The entire Metromover system will be shut down this Saturday and Sunday. Miami-Dade Transit will provide free shuttles to replace the Metromover routes while upgrades and routine maintenance will force the closure.
Shuttle busses will run between Metromover stops every 10 to 15 minutes and, for the most part, follow the path of the Metromover tracks. Below is a map showing the exact stop locations.
Starting today, Miami is the home of yet another major hemispheric gathering. The International Economic Forum of the Americas has moved one of its biggest events here - from a South Florida neighbor.
The International Economic Forum of the Americas, or IEFA, has become a key platform for issues affecting the Western Hemisphere. The Montreal-based group used to hold its annual World Strategic Forum in Palm Beach County. But it aims to raise its profile now by taking advantage of Miami-Dade’s more Latin American atmosphere.
In a crowd of concertgoers hidden in the shadows of a dimly lit venue, one man can’t help but stand out. Equipped with a pen and sketchbook, Brian Butler regularly claims a post near the many stages he comes across, ready to capture the diverse environments around him.
Butler, originally a Massachusetts native and a Massachusetts College of Art and Design graduate, moved down to Miami about five years ago. He cites having seen rock legend Iggy Pop perform on the beach during Art Basel as part of the motivation for this move.
Almost 50 South Florida artists and arts organizations received $2.29 million in grants on Monday to help them build everything from a Stiltsville artist-in-residency program to a Homestead mariachi academy.
Two men were arrested Tuesday night as more than 100 demonstrators occupied the street in front of Miami's criminal courthouse.
It was one of several protests that have erupted across the country over the refusal of a Missouri grand jury to indict police officer Darren Wilson who killed teenager Michael Brown in the town of Ferguson this summer.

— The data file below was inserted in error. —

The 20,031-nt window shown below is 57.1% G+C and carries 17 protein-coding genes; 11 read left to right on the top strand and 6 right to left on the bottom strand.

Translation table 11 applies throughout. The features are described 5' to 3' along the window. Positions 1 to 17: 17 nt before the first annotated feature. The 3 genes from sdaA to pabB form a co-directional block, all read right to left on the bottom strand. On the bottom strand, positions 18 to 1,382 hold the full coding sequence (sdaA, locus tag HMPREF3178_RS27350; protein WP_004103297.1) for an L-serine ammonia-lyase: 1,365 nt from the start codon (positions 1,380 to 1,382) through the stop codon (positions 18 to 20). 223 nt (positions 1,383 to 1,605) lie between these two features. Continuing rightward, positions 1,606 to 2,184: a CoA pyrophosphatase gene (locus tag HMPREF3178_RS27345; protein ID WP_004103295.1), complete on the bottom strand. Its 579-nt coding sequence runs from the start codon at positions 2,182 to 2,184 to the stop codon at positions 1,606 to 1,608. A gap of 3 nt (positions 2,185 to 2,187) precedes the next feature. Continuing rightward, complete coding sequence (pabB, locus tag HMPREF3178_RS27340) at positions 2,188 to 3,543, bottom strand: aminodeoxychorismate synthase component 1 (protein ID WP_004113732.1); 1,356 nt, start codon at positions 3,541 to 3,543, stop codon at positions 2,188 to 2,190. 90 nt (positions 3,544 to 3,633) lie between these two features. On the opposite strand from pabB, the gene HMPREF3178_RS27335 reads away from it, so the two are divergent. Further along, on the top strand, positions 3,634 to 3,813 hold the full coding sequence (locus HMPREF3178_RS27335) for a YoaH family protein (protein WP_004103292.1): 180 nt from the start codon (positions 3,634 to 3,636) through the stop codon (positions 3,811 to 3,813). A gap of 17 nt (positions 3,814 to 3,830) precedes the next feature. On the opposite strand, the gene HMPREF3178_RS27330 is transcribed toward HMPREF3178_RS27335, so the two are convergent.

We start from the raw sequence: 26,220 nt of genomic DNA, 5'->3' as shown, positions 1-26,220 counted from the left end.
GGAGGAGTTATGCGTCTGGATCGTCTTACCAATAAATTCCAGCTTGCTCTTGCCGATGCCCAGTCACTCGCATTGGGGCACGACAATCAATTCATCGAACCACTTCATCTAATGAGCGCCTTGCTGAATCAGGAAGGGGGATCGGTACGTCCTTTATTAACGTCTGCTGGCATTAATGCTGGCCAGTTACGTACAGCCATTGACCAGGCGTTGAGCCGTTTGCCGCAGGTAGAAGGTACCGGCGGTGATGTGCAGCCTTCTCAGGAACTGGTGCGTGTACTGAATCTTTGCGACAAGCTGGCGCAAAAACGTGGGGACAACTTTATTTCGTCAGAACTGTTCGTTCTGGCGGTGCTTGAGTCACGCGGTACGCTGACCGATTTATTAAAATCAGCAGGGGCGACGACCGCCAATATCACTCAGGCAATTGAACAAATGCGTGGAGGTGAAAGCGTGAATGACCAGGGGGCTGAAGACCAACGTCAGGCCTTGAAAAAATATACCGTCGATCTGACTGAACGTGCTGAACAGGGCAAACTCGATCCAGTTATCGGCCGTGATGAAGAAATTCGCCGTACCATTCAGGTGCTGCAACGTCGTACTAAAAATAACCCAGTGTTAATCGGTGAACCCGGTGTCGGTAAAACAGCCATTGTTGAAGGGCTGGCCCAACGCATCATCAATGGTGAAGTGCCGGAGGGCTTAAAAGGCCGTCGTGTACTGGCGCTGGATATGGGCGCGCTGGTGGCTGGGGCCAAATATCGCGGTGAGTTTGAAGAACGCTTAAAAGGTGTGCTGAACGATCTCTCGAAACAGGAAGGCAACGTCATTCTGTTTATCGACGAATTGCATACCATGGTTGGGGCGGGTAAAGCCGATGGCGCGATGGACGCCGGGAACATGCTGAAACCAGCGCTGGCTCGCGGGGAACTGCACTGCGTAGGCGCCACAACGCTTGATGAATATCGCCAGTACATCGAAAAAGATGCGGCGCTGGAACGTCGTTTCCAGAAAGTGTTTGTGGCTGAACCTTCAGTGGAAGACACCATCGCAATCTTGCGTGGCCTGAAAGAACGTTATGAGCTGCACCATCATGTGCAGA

From the opening pages of poet Richard Blanco’s refreshing memoir, “The Prince of Los Cocuyos: A Miami Childhood,” it’s clear that you’re not wandering Calle Ocho in one of those nostalgic, Little Havana paradises that so many Cuban-American chronicles try to recreate.
Instead, you’re wandering a Winn Dixie in Westchester.
This past Saturday, close to 4,000 people flocked to Tobacco Road, the bar and restaurant with the oldest liquor license in Miami. The venue hosted its "Last Call" party, closing its doors after 102 years.
A line formed outside of the front door. You had to get your ID past Eugene Remy, bouncer there for the last 22 years, who calls this place his "house."
Standing in line the view was a glowing neon sign above the entrance that read, "Tobacco Road Liquor Bar 'Til 5 A.M."
This past summer I wrote an article about Panama’s ultra-corrupt judicial system. It looked at the case of a dead man whose will had left tens of millions of dollars to poor children – and how the Panamanian Supreme Court made the highly suspicious decision to nullify that will and hand the money instead to rich adults.
Roman Catholic Mass was at one time universally celebrated in Latin, the ancient Roman language.
After the second Vatican Council in the 1960s, Mass was allowed to be celebrated in the language of the people, meaning Mass in Peru was celebrated in Spanish and Mass in the United States was celebrated in English -- you get the picture.
Latin is now sometimes referred to as “the dead language,” but it is not dead in Miami.
The James L. Knight foundation is opening applications in Miami for its first-ever Knight Cities Challenge, which looks to make cities better and more successful.
Twenty-five communities across the United States will vie for a share of $5 million. According to a press release, the ideas can originate from anywhere, but they must benefit Miami or one of the other 25 Knight communities.